If you are in the market for a new property, then you may have been warned of the dangers of not getting a building inspection done before you buy. You may scoff and think that you would never be so unwise as to purchase a new home without doing your homework.

But shockingly, according to Archicentre, almost 80 per cent of Australian property transactions occur without buyers protecting themselves by inspecting for structural or pest issues.

This can be a huge issue, as National Manager of Corporate and Government Services Ian Agnew from Archicentre described:

“Buying a property is a complex exercise and if people purchased a property which had major faults, it can lead to a major personal and financial crisis,” he said.

“Homebuyers need to be methodical and realistic when purchasing a home, as there is little room for making a mistake without serious consequences.”

The true cost of failing to inspect

Professional inspections for a new property are a must, not just to check you haven’t bought an investment lemon but also to ensure that you do not encounter any horrific issues down the road that may interfere with your financial success or add to your home loan.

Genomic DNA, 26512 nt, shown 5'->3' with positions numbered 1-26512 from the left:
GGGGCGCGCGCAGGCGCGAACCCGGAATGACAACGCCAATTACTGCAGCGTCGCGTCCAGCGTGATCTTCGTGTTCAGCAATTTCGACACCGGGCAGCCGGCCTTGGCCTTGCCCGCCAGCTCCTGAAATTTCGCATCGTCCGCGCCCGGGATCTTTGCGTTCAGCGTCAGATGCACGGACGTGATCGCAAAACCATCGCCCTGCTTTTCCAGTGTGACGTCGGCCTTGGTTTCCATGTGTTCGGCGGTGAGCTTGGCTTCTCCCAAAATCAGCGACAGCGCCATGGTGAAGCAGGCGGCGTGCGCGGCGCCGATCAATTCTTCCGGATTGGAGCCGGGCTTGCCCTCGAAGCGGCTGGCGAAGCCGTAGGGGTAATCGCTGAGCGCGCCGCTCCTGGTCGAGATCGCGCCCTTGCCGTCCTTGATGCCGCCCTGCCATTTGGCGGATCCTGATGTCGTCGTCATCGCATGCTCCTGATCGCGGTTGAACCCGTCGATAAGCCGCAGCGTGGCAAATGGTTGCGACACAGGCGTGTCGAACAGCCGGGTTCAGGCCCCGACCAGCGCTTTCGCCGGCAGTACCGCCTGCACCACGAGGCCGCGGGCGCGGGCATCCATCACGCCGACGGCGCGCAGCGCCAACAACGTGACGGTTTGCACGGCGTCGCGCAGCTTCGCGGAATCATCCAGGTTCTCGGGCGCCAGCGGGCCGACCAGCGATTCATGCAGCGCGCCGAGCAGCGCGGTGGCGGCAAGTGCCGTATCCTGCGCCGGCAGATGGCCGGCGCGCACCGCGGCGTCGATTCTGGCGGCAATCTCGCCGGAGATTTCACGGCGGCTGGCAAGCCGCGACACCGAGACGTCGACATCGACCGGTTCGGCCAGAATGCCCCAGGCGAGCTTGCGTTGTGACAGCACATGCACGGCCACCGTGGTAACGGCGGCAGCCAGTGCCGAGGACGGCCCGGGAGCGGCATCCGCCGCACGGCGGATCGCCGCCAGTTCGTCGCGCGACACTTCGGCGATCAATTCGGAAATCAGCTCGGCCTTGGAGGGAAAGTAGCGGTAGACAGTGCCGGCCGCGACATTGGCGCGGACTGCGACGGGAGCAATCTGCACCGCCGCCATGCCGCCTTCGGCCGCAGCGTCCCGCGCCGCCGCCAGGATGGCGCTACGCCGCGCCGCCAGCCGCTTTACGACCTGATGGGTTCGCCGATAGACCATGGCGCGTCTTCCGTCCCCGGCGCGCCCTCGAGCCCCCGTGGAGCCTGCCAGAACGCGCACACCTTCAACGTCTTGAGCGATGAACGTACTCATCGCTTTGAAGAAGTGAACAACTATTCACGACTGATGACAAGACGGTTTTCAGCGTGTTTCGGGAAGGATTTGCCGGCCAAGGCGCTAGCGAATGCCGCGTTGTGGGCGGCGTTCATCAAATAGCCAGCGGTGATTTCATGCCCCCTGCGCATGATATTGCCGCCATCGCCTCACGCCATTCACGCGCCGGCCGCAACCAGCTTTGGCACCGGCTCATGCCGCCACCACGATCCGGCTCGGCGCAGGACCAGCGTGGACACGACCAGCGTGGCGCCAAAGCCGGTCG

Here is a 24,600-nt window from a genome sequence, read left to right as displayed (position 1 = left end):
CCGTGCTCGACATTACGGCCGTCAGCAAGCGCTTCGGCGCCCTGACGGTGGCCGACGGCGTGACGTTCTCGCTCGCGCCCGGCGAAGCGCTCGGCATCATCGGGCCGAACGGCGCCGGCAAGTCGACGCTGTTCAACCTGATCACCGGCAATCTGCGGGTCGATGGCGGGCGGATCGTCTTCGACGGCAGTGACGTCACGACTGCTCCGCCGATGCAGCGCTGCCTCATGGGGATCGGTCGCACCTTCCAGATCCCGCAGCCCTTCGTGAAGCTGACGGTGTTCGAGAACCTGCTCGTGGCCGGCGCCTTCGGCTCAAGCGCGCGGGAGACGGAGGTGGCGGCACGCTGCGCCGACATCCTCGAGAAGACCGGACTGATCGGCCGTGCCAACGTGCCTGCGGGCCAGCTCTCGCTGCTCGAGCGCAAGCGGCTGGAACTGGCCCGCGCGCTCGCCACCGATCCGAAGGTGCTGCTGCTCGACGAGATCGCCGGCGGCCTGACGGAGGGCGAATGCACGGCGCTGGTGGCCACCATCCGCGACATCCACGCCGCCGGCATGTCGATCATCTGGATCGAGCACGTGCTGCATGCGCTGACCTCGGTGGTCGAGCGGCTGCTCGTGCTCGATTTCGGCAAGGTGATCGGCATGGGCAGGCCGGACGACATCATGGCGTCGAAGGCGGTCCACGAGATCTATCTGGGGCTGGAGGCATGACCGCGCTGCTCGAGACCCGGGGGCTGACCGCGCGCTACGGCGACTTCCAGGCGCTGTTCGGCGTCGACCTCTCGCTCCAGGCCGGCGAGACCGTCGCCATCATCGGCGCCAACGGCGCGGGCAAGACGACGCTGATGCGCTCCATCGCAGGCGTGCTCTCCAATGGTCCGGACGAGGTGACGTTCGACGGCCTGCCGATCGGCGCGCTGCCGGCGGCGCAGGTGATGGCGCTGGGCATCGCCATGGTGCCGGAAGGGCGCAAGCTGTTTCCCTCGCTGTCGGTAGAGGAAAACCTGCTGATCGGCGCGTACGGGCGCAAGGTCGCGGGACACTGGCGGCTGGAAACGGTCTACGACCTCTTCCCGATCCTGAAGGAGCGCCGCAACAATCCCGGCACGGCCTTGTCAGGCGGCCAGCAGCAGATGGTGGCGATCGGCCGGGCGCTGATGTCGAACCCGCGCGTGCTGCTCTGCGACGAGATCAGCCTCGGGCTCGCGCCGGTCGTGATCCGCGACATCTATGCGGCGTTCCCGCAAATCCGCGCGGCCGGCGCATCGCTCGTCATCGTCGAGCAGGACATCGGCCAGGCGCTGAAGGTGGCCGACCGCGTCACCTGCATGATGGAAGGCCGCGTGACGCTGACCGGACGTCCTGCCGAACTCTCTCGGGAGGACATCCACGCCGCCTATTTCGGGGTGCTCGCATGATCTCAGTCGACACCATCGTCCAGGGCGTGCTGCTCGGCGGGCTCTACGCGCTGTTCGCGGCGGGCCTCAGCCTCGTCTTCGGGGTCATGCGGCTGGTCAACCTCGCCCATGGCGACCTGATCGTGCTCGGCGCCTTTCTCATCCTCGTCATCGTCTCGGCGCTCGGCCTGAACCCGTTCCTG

Some of the most expensive repairs are those that you would be very unlikely to notice yourself. Issues such as cracking paint, poor plastering and damp walls might be observable for the average person, but some issues may never come to light under regular viewing conditions.

Pests, inadequate wiring, poor roofing, damaged plumbing, guttering and downpipes are all among the top ten most expensive repairs listed by Archicentre. You may not even notice these until you find termite holes in your brand new dining room, or hear the drip of water onto your hardwood floor.

Property inspections should be part and parcel of an intelligent purchase, so ensure you get the right advice for both your mortgage and for your property.

You can contact a Smartline Mortgage Adviser on 13 14 97 for mortgage advice. Or complete ourcall request form and we’ll call you!

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DISCLAIMER: The information contained in this article is correct at the time of publishing and is subject to change. It is intended to be of a general nature only. It has been prepared without taking into account any person’s objectives, financial situation or needs. Before acting on this information, Smartline recommends that you consider whether it is appropriate for your circumstances. Smartline recommends that you seek independent legal, financial, and taxation advice before acting on any information in this article.